Top Ten Tuesday: Top Ten Books I Really Love, But Don’t Talk About Enough

I wrote this post on Tuesday, bur I forgot to post it. So here’s a Top Ten Tuesday for your Wednesday!

TTT

Top Ten Tuesday is a weekly feature run by The Broke and Bookish. Each week they come up with a great topic for book bloggers to make lists about. This week’s theme is Top Ten Books I Really Love, But Don’t Talk About Enough. This was a tricky one, as I tend to gush a lot about books I have enjoyed, but I thought back to some of the books I really enjoyed growing up, or books I often return to, that I haven’t necessarily blogged about.

 

Ballet Shoes by Noel Streatfield

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Look how beautiful this hardback edition is! (cover image from Goodreads)

 

 

 

 

 

 

 

 

 

 

 

This was a favourite book of mine growing up, and I have lost count of how many times I have read it. I think one of the reasons I love it so much is that it is a story about sisters (I have three sisters myself, and Little Women is another sister story I love). A few years ago one of my sisters gave me a beautiful cloth covered hardback edition of this book, such a wonderful present. My old paperback version of the book is very well-read!

Attachments by Rainbow Rowell

Attachments

Cover image from Goodreads

 

I have written a lot on this blog about how wonderful I think Rainbow Rowell is, but I haven’t fully expressed my love for Attachments. Rowell’s first book, it has a very sweet romance but what I really love is the friendship between Jennifer and Beth. Moving and funny, and I loved the use of emails in the narrative. I’ve lent this book to so many people – I think eight people have read my copy so far!

Sisterhood of the Travelling Pants series by Ann Brashares

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Cover image from Goodreads

I re-read this series every couple of years, I think the characters are all so strong and that Brashares writes very well about their friendship and how it changes as they grow older. Interestingly, I have come to identify with different characters and understand their point of view more as I have grown and changed myself.

The Perks of Being a Wallflower by Stephen Chbosky

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Cover image from Goodreads

Another book I return to again and again. I wish I had read it sooner, it is such a powerful coming of age story and one of the most moving books I have ever read. ‘I am both happy and sad and I’m still trying to figure out how that could be.’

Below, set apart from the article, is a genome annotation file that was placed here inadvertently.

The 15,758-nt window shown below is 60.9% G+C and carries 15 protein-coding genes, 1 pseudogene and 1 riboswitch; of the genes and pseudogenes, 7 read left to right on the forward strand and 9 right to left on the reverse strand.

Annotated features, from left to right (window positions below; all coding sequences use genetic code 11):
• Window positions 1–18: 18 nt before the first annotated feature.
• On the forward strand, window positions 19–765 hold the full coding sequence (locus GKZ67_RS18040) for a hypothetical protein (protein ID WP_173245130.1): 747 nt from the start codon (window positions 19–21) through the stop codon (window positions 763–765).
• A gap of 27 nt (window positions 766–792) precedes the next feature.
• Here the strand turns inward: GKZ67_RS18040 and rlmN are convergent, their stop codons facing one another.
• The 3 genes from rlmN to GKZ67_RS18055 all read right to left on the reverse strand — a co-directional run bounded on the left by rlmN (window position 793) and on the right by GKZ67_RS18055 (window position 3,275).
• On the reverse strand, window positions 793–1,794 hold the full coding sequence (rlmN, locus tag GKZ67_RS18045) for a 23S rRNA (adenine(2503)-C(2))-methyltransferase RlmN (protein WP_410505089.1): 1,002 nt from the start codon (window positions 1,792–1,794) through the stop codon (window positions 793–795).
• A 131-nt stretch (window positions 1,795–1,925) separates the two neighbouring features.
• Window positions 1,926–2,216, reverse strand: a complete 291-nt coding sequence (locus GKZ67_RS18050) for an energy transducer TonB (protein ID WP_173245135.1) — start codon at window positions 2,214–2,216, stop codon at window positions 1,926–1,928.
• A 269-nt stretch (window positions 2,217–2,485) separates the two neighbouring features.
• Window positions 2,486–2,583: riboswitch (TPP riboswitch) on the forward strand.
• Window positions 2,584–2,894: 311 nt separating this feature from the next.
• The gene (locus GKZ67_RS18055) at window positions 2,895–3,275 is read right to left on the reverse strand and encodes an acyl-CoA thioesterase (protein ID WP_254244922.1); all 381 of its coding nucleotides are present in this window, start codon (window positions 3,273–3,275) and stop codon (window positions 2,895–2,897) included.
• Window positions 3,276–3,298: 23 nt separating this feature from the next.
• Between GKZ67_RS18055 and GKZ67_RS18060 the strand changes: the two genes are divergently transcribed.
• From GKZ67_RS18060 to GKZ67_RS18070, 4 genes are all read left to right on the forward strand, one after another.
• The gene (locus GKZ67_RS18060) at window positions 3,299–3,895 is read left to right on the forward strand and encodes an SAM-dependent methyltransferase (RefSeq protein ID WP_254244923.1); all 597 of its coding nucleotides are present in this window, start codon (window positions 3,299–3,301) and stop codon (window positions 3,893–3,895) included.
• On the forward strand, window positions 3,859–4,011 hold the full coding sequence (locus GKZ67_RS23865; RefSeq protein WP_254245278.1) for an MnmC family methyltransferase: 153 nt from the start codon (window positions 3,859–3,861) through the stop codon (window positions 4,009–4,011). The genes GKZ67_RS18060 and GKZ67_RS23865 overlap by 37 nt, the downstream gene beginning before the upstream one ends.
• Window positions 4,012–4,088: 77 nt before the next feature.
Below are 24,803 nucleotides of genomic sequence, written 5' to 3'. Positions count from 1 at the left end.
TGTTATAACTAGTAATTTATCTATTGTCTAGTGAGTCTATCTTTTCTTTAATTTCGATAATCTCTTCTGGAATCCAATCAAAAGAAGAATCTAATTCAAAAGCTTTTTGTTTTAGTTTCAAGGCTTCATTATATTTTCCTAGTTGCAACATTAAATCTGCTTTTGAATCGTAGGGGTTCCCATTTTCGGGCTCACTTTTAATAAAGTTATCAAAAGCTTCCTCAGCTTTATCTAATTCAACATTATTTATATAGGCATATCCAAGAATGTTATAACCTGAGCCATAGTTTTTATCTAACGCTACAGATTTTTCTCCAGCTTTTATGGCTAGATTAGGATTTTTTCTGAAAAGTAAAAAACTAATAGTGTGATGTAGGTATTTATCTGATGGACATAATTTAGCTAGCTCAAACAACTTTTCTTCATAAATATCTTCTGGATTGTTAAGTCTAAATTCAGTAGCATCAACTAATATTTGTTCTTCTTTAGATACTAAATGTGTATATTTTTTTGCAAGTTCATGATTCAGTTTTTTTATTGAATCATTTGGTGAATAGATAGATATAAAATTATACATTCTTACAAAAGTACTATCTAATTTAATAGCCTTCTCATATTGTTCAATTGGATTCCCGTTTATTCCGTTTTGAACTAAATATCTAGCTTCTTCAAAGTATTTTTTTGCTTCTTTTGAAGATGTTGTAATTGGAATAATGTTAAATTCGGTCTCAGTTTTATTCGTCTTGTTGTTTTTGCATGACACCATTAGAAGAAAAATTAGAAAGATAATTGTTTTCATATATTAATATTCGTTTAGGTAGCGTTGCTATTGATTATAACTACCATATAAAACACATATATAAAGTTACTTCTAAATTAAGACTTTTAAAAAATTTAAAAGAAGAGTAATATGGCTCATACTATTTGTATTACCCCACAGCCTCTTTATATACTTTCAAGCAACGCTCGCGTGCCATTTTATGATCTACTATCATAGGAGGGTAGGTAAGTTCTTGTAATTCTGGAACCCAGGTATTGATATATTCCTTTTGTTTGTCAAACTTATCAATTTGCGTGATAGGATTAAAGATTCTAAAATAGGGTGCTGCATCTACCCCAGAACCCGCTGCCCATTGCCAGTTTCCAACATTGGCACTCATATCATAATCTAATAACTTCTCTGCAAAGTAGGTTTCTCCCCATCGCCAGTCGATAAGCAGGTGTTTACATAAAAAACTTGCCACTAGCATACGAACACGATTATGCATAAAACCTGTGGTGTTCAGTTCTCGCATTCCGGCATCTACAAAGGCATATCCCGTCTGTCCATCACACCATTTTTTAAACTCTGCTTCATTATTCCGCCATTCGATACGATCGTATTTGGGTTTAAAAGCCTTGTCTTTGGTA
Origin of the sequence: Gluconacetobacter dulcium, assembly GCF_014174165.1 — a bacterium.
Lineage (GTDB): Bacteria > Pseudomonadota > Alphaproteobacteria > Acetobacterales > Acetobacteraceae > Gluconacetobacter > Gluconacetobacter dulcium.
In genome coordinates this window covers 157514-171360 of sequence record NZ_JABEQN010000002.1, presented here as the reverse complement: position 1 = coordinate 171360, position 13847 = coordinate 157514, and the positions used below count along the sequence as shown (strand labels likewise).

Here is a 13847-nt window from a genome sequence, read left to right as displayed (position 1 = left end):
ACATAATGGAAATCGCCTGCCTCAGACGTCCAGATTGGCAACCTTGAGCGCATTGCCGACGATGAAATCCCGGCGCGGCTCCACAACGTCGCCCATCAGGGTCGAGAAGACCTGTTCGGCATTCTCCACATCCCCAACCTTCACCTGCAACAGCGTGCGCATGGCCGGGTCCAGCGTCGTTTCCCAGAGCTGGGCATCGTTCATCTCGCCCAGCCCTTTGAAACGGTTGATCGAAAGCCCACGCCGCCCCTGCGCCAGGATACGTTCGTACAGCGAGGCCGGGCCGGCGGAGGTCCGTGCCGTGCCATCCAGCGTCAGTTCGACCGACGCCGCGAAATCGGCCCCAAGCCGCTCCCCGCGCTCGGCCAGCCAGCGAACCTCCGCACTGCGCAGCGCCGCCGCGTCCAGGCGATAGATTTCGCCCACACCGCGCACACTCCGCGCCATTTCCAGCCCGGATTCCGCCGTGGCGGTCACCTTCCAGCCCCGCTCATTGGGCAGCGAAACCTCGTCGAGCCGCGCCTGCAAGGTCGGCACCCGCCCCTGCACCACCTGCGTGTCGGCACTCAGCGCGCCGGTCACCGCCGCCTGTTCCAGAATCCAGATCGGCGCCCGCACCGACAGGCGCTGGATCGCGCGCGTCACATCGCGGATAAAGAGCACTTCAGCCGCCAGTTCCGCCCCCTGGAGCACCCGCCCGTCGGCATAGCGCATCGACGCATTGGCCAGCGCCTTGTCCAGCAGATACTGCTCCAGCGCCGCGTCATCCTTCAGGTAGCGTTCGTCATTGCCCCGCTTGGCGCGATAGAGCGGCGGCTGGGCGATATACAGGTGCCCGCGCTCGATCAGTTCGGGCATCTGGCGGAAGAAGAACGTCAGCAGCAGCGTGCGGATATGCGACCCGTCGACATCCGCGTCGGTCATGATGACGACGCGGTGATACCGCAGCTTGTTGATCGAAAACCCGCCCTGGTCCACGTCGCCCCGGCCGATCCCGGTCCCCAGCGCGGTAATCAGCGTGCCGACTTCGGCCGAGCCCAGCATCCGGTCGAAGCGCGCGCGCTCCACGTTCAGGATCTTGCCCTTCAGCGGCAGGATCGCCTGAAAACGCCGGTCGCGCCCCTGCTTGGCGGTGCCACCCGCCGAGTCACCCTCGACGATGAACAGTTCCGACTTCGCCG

The Bell Jar by Sylvia Plath

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Cover image from Goodreads

I didn’t read The Bell Jar until I was 21, but I think that was quite good timing as I really connected with Esther’s sense of uncertainty about her place in the world and where her life was going. Like Plath’s poetry, this novel is painful and poignant. When I tried to re-read it a few months ago I had to put it down, it was just too much. I still think on quotes from this book from time to time.

The Princess Diaries (books 1 to 3) by Meg Cabot

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Cover image from Goodreads

I grew up reading these books, and really connected with Cabot’s awkward and unlikely princess. I think the first three books are the series at its best.

The Goose Girl by Shannon Hale

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Cover image from Goodreads

A really brilliant fairytale retelling, and one of the books I remember being completely entranced by as a young reader. Whenever I spot this book on my shelves at home, or on the bookshelves at work, I get an echo of that excitement.

Persuasion by Jane Austen

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Cover image from Goodreads

In general I don’t talk enough about Jane Austen, and it was tough to choose between Pride & Prejudice and Persuasion for this list, but in the end I went for the latter as it gets less attention and should be spoken about more!

Mrs Dalloway by Virginia Woolf

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Cover image from Goodreads

I was struck by Woolf’s writing style when I read this book, and the way she lets the reader into the heads of her protagonists is really striking.

The Secrets of the Immortal Nicholas Flamel series by Michael Scott

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Cover image from Goodreads

I loved this series of books when I was growing up, and eagerly awaited each new installment. They are fantastic fantasy adventures, and Scott brings characters from myth, legend and history into the books in very interesting ways.

 

 

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4 thoughts on “Top Ten Tuesday: Top Ten Books I Really Love, But Don’t Talk About Enough

  1. I love Rainbow Rowell, but I haven’t read Attachments yet. I think I have to now.
    The Goose Girl was also one of my favorites growing up and is at least partially responsible for my love of fairy tale retellings even now. I’m so happy to see it on your list.

    • I’m sure you will really enjoy Attachments. Isn’t Rainbow Rowell wonderful? Glad to find another fan of The Goose Girl, it’s a long-time favourite of mine 🙂

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